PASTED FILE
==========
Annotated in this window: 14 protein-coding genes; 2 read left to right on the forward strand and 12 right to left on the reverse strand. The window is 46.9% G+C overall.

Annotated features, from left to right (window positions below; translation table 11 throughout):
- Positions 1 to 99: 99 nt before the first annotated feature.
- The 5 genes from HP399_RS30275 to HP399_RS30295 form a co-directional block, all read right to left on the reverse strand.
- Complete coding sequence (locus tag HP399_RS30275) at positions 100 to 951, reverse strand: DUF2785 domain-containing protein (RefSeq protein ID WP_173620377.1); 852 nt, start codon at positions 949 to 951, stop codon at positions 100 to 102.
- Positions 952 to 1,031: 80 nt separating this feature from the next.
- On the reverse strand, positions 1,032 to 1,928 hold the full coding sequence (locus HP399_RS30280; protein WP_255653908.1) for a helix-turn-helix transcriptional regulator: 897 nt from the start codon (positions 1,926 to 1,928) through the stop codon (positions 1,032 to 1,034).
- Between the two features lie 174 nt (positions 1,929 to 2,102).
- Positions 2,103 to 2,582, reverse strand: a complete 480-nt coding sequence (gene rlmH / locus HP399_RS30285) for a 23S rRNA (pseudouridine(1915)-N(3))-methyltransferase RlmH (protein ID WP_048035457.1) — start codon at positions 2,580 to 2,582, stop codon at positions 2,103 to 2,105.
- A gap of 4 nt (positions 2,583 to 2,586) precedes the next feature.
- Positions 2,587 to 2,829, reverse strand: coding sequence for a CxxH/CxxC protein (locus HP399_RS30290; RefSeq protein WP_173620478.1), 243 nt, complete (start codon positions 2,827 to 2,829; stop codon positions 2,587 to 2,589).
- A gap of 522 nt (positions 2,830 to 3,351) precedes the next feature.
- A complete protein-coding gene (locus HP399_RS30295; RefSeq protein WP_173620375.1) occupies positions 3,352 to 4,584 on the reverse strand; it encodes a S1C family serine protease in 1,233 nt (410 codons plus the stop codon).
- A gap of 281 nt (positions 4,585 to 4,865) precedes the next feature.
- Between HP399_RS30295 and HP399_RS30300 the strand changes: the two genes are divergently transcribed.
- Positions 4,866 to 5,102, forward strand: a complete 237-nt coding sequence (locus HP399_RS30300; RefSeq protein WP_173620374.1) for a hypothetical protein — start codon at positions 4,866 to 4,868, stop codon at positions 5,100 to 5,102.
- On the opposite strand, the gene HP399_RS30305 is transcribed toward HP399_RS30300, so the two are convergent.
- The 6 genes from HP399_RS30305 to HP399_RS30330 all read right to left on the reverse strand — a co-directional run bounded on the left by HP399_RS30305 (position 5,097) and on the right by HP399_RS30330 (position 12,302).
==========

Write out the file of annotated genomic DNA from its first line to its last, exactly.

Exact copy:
Annotated in this window: 14 protein-coding genes; 2 read left to right on the forward strand and 12 right to left on the reverse strand. The window is 46.9% G+C overall.

Annotated features, from left to right (window positions below; translation table 11 throughout):
- Positions 1 to 99: 99 nt before the first annotated feature.
- The 5 genes from HP399_RS30275 to HP399_RS30295 form a co-directional block, all read right to left on the reverse strand.
- Complete coding sequence (locus tag HP399_RS30275) at positions 100 to 951, reverse strand: DUF2785 domain-containing protein (RefSeq protein ID WP_173620377.1); 852 nt, start codon at positions 949 to 951, stop codon at positions 100 to 102.
- Positions 952 to 1,031: 80 nt separating this feature from the next.
- On the reverse strand, positions 1,032 to 1,928 hold the full coding sequence (locus HP399_RS30280; protein WP_255653908.1) for a helix-turn-helix transcriptional regulator: 897 nt from the start codon (positions 1,926 to 1,928) through the stop codon (positions 1,032 to 1,034).
- Between the two features lie 174 nt (positions 1,929 to 2,102).
- Positions 2,103 to 2,582, reverse strand: a complete 480-nt coding sequence (gene rlmH / locus HP399_RS30285) for a 23S rRNA (pseudouridine(1915)-N(3))-methyltransferase RlmH (protein ID WP_048035457.1) — start codon at positions 2,580 to 2,582, stop codon at positions 2,103 to 2,105.
- A gap of 4 nt (positions 2,583 to 2,586) precedes the next feature.
- Positions 2,587 to 2,829, reverse strand: coding sequence for a CxxH/CxxC protein (locus HP399_RS30290; RefSeq protein WP_173620478.1), 243 nt, complete (start codon positions 2,827 to 2,829; stop codon positions 2,587 to 2,589).
- A gap of 522 nt (positions 2,830 to 3,351) precedes the next feature.
- A complete protein-coding gene (locus HP399_RS30295; RefSeq protein WP_173620375.1) occupies positions 3,352 to 4,584 on the reverse strand; it encodes a S1C family serine protease in 1,233 nt (410 codons plus the stop codon).
- A gap of 281 nt (positions 4,585 to 4,865) precedes the next feature.
- Between HP399_RS30295 and HP399_RS30300 the strand changes: the two genes are divergently transcribed.
- Positions 4,866 to 5,102, forward strand: a complete 237-nt coding sequence (locus HP399_RS30300; RefSeq protein WP_173620374.1) for a hypothetical protein — start codon at positions 4,866 to 4,868, stop codon at positions 5,100 to 5,102.
- On the opposite strand, the gene HP399_RS30305 is transcribed toward HP399_RS30300, so the two are convergent.
- The 6 genes from HP399_RS30305 to HP399_RS30330 all read right to left on the reverse strand — a co-directional run bounded on the left by HP399_RS30305 (position 5,097) and on the right by HP399_RS30330 (position 12,302).